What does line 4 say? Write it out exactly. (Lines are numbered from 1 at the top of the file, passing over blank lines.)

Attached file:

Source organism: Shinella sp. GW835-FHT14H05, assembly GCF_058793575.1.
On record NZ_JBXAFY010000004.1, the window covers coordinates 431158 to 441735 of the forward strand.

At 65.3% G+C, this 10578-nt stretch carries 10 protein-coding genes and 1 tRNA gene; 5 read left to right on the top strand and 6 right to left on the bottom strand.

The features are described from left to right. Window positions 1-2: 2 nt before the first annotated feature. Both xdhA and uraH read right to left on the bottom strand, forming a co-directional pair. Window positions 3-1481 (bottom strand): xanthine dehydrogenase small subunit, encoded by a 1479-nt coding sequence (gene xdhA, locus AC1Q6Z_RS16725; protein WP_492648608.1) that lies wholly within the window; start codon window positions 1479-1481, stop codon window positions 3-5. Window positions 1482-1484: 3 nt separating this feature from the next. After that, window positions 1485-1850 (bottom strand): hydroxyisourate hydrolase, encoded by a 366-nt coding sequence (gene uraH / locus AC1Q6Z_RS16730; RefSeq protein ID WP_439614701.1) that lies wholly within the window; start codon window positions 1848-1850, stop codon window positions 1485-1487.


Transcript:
The features are described from left to right. Window positions 1-2: 2 nt before the first annotated feature. Both xdhA and uraH read right to left on the bottom strand, forming a co-directional pair. Window positions 3-1481 (bottom strand): xanthine dehydrogenase small subunit, encoded by a 1479-nt coding sequence (gene xdhA, locus AC1Q6Z_RS16725; protein WP_492648608.1) that lies wholly within the window; start codon window positions 1479-1481, stop codon window positions 3-5. Window positions 1482-1484: 3 nt separating this feature from the next. After that, window positions 1485-1850 (bottom strand): hydroxyisourate hydrolase, encoded by a 366-nt coding sequence (gene uraH / locus AC1Q6Z_RS16730; RefSeq protein ID WP_439614701.1) that lies wholly within the window; start codon window positions 1848-1850, stop codon window positions 1485-1487.